Coffees from this segment are mainly sold directly by specialty roasters, at their physical and web shops as well as at coffee events. Examples of these events include the Prague Coffee Festival (Czech Republic), Warsaw Coffee Festival (Poland) and Bucharest Coffee Festival (Romania). CoffeeDesk (Poland) is an example of a specialised coffee website selling high-quality coffees. To find examples of specialty roasters and cafés in Eastern Europe, see the city guides at the website of European Coffee Trip.

Examples of coffees in the high and upper end market segments include:




Retail price (€/kg)

High- and upper-ends

Variety: Pacas

Process: NaturalOrigin: Rwanda, Lake Kivu, farm RwinyoniRoaster: Bob Coffee Lab (Romania)Package size: 250 grams



Variety: Red Catuai

Process: HoneyOrigin: Costa Rica, Don Cayito, Los AngelesRoaster: Doubleshot (the Czech Republic)Package size: 350 grams

Double shot


Variety: Pacas

Process: HoneyOrigin: Honduras, Miraflores, Santa Barbara, farmer J.A.C. RodriguezRoaster: Java Coffee (Poland)Package size: 250grams



*Source of images: https://shop.bob.coffee/, https://www.doubleshot.cz/ and  https://javacoffee.pl/en/

Value distribution: As shown by the above examples, end market prices for coffee vary depending on the targeted market segment. Green coffee export prices typically amount to only 5% to 25% of the end market prices, depending on the coffee quality, the size of the lot and the supplier’s relationship with the buyer. Figure 4 below shows the value distribution of wholesale mainstream coffee. Roasters often end up taking more than 80% of the wholesale coffee price. A coffee farmer takes about 10%.

Prices for speciality coffee may have reference to the international London and New York market prices but much of the coffee trade takes place on a price differential basis. In the speciality segment, the shares of added value for farmers tend to be much higher than in the mainstream coffee market, as well.

The Speciality Coffee Association provides an illustrative example of how exporters should look into their value chain, in terms of different costs and margins. You should also, refer to the Specialty Coffee Transaction Guide to get an idea of the current market prices for speciality coffee. This guide quantifies anonymous contract and pricing data of importers and roasters, based on quality, quantity, and origin of the coffee purchased.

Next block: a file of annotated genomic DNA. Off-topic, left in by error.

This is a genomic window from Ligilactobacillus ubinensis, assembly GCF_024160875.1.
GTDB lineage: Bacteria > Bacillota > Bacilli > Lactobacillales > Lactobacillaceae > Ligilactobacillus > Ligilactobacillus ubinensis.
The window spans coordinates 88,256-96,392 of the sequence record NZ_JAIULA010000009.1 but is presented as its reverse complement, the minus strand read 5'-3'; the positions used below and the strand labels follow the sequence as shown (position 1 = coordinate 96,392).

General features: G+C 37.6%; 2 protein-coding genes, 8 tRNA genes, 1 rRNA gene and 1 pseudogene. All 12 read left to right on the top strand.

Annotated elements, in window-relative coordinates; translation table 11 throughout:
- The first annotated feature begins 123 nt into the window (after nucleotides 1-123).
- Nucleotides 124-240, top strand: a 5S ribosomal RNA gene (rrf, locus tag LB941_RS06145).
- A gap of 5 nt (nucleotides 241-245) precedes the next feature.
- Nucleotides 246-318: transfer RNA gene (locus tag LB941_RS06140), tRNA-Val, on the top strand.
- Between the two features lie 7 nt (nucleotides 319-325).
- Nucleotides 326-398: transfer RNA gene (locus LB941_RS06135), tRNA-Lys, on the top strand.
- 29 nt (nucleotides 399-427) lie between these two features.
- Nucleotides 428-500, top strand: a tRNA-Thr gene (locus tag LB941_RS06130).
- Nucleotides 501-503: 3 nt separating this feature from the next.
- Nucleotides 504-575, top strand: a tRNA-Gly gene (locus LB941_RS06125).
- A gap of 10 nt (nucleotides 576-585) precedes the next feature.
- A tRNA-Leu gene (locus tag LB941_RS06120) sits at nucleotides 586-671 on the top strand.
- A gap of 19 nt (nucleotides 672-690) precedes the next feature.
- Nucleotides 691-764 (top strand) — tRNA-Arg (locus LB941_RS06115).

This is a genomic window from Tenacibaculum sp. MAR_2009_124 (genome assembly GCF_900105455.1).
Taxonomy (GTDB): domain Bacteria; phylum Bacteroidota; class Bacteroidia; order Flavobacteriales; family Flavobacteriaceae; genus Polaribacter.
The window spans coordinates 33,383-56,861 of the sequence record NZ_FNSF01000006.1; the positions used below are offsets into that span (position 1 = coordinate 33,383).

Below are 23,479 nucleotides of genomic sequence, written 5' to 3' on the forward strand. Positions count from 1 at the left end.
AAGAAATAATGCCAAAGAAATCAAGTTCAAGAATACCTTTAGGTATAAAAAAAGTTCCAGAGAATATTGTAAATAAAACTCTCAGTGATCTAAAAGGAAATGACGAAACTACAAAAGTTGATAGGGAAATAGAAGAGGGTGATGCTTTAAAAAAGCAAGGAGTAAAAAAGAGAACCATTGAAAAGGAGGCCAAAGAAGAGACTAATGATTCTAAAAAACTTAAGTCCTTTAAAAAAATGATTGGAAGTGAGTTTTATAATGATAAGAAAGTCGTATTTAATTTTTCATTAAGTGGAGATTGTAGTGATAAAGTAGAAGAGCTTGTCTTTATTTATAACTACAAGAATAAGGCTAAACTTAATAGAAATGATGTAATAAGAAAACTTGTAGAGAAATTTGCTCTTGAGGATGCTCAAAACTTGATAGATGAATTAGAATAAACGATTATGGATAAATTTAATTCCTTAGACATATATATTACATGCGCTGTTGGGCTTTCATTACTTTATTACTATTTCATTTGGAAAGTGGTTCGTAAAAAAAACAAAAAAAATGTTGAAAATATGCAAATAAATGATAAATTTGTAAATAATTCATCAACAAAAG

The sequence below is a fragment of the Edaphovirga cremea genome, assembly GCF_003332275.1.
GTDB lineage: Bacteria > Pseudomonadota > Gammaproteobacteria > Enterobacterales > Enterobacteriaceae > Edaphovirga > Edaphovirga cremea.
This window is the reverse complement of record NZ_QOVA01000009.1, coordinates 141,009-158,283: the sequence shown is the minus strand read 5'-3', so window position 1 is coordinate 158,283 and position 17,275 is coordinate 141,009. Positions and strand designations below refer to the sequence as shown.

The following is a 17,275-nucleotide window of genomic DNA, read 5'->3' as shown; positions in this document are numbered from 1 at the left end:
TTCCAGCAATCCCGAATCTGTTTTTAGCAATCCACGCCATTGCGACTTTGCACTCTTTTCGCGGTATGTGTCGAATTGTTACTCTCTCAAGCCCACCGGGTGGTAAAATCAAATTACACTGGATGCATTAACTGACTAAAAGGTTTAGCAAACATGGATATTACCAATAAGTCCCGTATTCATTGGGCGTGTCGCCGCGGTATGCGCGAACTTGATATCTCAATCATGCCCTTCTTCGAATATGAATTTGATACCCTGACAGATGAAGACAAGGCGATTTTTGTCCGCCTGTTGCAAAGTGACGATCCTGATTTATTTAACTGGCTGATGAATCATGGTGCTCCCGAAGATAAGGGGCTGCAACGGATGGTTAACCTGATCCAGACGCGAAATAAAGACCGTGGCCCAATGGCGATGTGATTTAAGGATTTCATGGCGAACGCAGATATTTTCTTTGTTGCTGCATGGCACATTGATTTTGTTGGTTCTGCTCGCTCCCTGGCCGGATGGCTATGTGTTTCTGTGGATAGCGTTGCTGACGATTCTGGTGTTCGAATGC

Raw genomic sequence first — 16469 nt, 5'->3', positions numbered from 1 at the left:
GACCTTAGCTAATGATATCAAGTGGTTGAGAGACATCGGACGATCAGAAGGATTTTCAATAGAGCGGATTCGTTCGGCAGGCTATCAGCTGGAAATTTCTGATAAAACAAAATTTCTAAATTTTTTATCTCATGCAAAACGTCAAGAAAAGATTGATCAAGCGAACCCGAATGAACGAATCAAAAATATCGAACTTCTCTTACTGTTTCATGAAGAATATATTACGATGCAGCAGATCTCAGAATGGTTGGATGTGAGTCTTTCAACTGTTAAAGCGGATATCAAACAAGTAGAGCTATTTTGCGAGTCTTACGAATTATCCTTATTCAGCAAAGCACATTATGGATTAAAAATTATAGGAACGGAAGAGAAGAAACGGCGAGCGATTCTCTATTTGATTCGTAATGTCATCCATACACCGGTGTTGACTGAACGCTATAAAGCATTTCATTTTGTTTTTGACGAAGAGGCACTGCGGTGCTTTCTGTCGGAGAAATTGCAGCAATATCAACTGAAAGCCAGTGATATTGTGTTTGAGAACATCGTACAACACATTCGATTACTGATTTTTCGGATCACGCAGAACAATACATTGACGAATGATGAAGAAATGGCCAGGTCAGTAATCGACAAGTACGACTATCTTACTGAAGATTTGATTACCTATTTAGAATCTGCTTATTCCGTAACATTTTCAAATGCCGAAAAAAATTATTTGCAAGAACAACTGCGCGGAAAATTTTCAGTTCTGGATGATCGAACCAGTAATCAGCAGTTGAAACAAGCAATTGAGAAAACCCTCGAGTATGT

Segmentation by type of consumption: In addition to the market segmentation by quality, the Eastern European coffee sector can also be segmented into in-home and out-of-home consumption:

  • In-home consumption: Most coffee consumption in Eastern Europe takes place at home. Most countries still drink mostly instant coffee, although the consumption of ground coffee and whole beans is increasing, as is consumption of coffee pods and capsules.
  • Out-of-home consumption: The largest out-of-home coffee markets in Eastern Europe are found in Poland, Romania and the Czech Republic. Together, these three countries account for 65% of the total out-of-home coffee market in Eastern Europe. In 2019, Poland’s out-of-home market grew by 11%, and that of the Czech Republic by 30%. Prior to the pandemic, out-of-home consumption in the whole region was growing steady, mainly due to higher incomes in Eastern Europe combined with growing consumer interest in high-quality coffee. By the end of 2022, out-of-home coffee consumption is expected to reach pre-pandemic levels again across Europe.

Figure 5: Eastern European coffee sector segmentation by in-home and out-of-home consumption Source: ProFound